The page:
Episode 42: Julie Sweet

Janice Ellig, CEO and founder of Ellig Group, sits down with real leaders in this series of game-changing conversations, bespoke to fellow champions of change. Heralded by Bloomberg Businessweek as one of “The World’s Most Influential Headhunters,” Janice is often consulted for her expertise and commitment to gender parity, equity, inclusion, and diversity.

We are honored to present this month’s episode of Leadership Reimagined, “Culture, Tech & the Future: A CEO’s Sweet Spot” with Julie Sweet, Chair and Chief Executive Officer of Accenture, the largest professional services organization with over 700,000 employees globally.

Hear a dynamic game-changing conversation with Julie Sweet, repeatedly named as one of Fortune’s Most Powerful Women in Business and Forbes’s 100 Most Powerful Women in the World. As an innovative business leader, she shares thought provoking ideas to enhance cultures, tools to drive innovation, and sage advice to leaders who aspire to dream big.

“There is a plaque that hangs in my mudroom that encapsulates my career ‘if your dreams don’t scare you, they aren’t big enough’ – when I look back on my career, I made a number of choices because I didn’t feel like I was dreaming big enough.”

Julie Sweet began her career at Accenture, the largest professional services firm with over 700,000 employees globally, as General Counsel, Corporate Secretary and Chief Compliance Officer. In 2015, Julie was promoted to be CEO of Accenture North America, and in 2019 to CEO and Chair in 2021.  Prior to Accenture, Julie was a Partner at the law firm Cravath, Swaine & Moore LLP.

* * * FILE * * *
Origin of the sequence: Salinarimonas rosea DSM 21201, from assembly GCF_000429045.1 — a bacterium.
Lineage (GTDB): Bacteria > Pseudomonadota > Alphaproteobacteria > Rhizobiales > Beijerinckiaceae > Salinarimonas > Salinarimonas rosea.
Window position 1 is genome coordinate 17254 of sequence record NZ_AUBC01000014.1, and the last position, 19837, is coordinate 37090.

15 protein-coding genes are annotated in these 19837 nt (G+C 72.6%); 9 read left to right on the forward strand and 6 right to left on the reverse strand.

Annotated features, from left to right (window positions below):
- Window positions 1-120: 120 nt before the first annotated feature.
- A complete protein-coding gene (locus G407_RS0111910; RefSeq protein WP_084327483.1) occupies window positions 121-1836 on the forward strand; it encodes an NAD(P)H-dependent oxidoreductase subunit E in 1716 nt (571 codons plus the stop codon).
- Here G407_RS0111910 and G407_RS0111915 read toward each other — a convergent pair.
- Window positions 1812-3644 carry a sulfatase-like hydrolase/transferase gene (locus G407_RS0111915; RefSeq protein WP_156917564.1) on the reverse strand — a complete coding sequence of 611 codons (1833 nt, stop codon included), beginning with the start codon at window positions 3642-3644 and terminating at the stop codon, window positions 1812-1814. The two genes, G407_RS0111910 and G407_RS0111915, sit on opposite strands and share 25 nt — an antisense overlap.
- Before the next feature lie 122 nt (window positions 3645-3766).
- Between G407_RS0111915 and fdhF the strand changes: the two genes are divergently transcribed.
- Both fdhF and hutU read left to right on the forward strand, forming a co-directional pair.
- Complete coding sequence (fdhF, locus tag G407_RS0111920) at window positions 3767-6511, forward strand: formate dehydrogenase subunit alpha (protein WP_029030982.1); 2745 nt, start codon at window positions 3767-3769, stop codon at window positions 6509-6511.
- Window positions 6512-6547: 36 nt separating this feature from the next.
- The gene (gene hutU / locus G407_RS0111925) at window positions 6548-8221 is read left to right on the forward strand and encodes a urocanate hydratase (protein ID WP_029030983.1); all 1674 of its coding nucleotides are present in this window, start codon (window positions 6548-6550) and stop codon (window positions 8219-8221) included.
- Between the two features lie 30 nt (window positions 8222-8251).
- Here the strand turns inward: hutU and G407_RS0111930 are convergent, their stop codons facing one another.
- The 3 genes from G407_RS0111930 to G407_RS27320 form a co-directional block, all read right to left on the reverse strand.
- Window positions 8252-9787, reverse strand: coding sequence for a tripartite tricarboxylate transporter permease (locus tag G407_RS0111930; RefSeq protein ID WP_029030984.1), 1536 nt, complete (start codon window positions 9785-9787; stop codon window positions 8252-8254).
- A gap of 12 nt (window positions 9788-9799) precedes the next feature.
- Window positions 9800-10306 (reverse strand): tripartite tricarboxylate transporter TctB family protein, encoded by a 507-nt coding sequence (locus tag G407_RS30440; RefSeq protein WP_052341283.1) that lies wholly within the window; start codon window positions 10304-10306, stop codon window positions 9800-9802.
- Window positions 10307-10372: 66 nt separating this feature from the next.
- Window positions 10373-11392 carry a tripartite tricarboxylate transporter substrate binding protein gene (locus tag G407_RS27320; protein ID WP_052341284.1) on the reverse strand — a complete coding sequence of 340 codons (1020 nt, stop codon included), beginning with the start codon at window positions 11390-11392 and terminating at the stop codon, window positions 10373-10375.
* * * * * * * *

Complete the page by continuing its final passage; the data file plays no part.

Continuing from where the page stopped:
It is our privilege to share this episode of Leadership Reimagined “Culture, Tech & the Future: A CEO’s Sweet Spot” with Julie Sweet!

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Today’s Guest: Accenture CEO and Chair Julie Sweet

Julie Sweet is Chair and Chief Executive Officer of Accenture, the world’s largest professional services firm with over 700,000 employees worldwide. Julie began her career at Accenture as General Counsel, Corporate Secretary and Chief Compliance Officer, and was promoted to CEO of Accenture, North America, and in 2019 to CEO and Chair in 2021.

Prior to Accenture, Julie was a partner at the law firm, Cravath, Swaine and Moore LLP. Julie serves on the World Economic Forum board of trustees. Additionally, Julie is board chair of Catalyst and serves on the board of trustees for the Center for Strategic and International Studies, and for the Marriott family established nonprofit, Bridges from School to Work. With many recognitions, Julie has repeatedly been named as one of Fortune’s Most Powerful Women in Business, and Forbes 100 Most Powerful Women in the World

Accenture CEO Julie Sweet on Her Career Trajectory

I didn’t start off saying I wanted to become a CEO. It certainly hasn’t been a straight line. When I really think about what drives me, there’s this plaque that my husband hung in our mudroom. It really encapsulates something about my career. The plaque says, “If your dreams don’t scare you, they’re not big enough.” And when I look back on my career, I made a number of choices over the time because I didn’t feel like I was dreaming big enough or that I could see what was going to happen. So, for example, I came to Accenture, not because I didn’t love my job as a partner at Cravath, but because when I got the call from Accenture, I could say, “I know my future. I know what I’m going to do if I stay at Cravath, and this allows me to dream bigger.”

Julie Sweet on Dreaming Big vs. Taking Risks

It’s not so much about what’s the line to being a CEO woman or not, but really what is challenging you? What makes you excited? What gets you out of your comfort zone? And I don’t think of it as just taking risks, because who wants to have their career be about taking risks? That’s not inspiring to me. Dreaming big, that’s inspiring.